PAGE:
The algorithms for vectorization outlined above can be used on
parallel computers. For instance, variables on a wavefront
can be
processed in parallel, by dividing the wavefront over processors.
More radical approaches for increasing the parallelism in incomplete
factorizations are based on a renumbering of the problem variables.
For instance, on rectangular domains one could start numbering the
variables from all four corners simultaneously, thereby creating
four simultaneous wavefronts, and therefore four-fold parallelism
(see Dongarra, *et al.* [71],
Van der Vorst [204][202]) .
The most extreme case is the red/black ordering
(or for more general matrices the multi-color ordering) which gives
the absolute minimum number of sequential steps.

Multi-coloring is also an attractive method for vector computers. Since points of one color are uncoupled, they can be processed as one vector; see Doi [68], Melhem [154], and Poole and Ortega [176].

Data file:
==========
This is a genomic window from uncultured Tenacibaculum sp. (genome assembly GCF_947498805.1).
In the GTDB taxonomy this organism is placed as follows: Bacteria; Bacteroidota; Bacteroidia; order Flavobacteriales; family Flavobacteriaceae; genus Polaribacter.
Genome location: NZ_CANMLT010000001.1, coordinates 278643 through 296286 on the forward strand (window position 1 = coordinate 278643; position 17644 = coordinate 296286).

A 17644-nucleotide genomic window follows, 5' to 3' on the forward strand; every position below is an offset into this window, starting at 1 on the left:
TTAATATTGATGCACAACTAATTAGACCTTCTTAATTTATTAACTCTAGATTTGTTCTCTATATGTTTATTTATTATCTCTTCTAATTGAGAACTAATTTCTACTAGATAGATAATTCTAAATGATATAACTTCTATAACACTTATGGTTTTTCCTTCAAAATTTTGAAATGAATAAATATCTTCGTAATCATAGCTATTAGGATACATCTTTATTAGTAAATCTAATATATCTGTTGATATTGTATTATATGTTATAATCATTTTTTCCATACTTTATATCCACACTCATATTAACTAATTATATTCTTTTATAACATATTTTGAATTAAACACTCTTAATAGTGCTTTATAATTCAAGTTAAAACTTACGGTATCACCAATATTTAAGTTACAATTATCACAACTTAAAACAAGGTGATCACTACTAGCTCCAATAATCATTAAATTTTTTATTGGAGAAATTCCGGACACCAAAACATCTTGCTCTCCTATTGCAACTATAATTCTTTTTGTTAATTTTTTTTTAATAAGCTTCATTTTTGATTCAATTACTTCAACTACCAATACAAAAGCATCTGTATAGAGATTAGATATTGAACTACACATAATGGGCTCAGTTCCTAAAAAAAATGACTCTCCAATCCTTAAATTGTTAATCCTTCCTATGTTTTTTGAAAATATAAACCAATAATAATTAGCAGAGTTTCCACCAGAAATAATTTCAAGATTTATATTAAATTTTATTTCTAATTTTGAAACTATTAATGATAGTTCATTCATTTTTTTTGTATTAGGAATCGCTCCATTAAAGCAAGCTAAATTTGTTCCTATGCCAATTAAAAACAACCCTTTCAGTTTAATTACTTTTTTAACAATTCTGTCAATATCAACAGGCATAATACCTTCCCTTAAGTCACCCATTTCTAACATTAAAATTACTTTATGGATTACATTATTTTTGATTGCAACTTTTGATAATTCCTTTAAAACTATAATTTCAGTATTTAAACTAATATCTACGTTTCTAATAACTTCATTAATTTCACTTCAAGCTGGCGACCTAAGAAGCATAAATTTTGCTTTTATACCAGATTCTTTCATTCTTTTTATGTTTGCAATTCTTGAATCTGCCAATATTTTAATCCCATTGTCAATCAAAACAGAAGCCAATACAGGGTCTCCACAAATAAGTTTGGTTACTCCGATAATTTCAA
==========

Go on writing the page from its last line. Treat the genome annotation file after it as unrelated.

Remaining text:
However, for such ordering strategies there is usually a trade-off between the degree of parallelism and the resulting number of iterations. The reason for this is that a different ordering may give rise to a different error matrix, in particular the norm of the error matrix may vary considerably between orderings. See experimental results by Duff and Meurant [79] and a partial explanation of them by Eijkhout [85].

Mon Nov 20 08:52:54 EST 1995